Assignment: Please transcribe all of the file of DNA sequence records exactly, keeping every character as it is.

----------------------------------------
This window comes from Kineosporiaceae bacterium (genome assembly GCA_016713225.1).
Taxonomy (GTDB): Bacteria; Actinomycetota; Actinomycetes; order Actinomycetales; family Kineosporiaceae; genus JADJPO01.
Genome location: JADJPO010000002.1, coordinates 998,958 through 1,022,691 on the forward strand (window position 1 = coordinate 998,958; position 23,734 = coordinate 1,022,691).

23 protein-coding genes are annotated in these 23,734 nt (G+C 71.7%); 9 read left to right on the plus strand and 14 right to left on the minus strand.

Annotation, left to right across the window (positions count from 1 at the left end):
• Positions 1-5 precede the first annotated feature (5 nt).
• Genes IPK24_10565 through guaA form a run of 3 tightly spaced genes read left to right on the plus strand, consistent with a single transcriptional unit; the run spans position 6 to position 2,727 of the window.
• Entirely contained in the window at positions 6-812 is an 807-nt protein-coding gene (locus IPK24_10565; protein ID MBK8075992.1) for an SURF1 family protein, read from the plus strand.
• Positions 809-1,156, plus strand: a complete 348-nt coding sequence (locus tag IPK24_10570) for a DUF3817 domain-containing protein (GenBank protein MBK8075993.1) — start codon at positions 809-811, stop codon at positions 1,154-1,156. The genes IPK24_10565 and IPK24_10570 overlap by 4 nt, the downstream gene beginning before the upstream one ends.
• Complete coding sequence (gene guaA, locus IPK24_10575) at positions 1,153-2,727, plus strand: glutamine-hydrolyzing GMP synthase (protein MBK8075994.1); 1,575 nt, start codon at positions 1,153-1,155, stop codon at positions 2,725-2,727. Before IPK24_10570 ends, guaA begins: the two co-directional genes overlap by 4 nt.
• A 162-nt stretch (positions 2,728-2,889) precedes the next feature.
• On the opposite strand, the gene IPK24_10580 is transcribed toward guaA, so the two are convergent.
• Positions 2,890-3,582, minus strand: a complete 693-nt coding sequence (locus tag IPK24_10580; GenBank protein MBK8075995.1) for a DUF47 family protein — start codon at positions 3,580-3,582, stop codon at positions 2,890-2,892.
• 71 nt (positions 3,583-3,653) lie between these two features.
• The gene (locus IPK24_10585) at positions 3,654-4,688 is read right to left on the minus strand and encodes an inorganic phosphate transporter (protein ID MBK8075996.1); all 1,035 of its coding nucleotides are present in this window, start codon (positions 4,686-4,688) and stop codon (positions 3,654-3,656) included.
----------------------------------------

This window comes from Kineosporiaceae bacterium (genome assembly GCA_016713225.1).
Taxonomy (GTDB): Bacteria; Actinomycetota; Actinomycetes; order Actinomycetales; family Kineosporiaceae; genus JADJPO01.
Genome location: JADJPO010000002.1, coordinates 998,958 through 1,022,691 on the forward strand (window position 1 = coordinate 998,958; position 23,734 = coordinate 1,022,691).

23 protein-coding genes are annotated in these 23,734 nt (G+C 71.7%); 9 read left to right on the plus strand and 14 right to left on the minus strand.

Annotation, left to right across the window (positions count from 1 at the left end):
• Positions 1-5 precede the first annotated feature (5 nt).
• Genes IPK24_10565 through guaA form a run of 3 tightly spaced genes read left to right on the plus strand, consistent with a single transcriptional unit; the run spans position 6 to position 2,727 of the window.
• Entirely contained in the window at positions 6-812 is an 807-nt protein-coding gene (locus IPK24_10565; protein ID MBK8075992.1) for an SURF1 family protein, read from the plus strand.
• Positions 809-1,156, plus strand: a complete 348-nt coding sequence (locus tag IPK24_10570) for a DUF3817 domain-containing protein (GenBank protein MBK8075993.1) — start codon at positions 809-811, stop codon at positions 1,154-1,156. The genes IPK24_10565 and IPK24_10570 overlap by 4 nt, the downstream gene beginning before the upstream one ends.
• Complete coding sequence (gene guaA, locus IPK24_10575) at positions 1,153-2,727, plus strand: glutamine-hydrolyzing GMP synthase (protein MBK8075994.1); 1,575 nt, start codon at positions 1,153-1,155, stop codon at positions 2,725-2,727. Before IPK24_10570 ends, guaA begins: the two co-directional genes overlap by 4 nt.
• A 162-nt stretch (positions 2,728-2,889) precedes the next feature.
• On the opposite strand, the gene IPK24_10580 is transcribed toward guaA, so the two are convergent.
• Positions 2,890-3,582, minus strand: a complete 693-nt coding sequence (locus tag IPK24_10580; GenBank protein MBK8075995.1) for a DUF47 family protein — start codon at positions 3,580-3,582, stop codon at positions 2,890-2,892.
• 71 nt (positions 3,583-3,653) lie between these two features.
• The gene (locus IPK24_10585) at positions 3,654-4,688 is read right to left on the minus strand and encodes an inorganic phosphate transporter (protein ID MBK8075996.1); all 1,035 of its coding nucleotides are present in this window, start codon (positions 4,686-4,688) and stop codon (positions 3,654-3,656) included.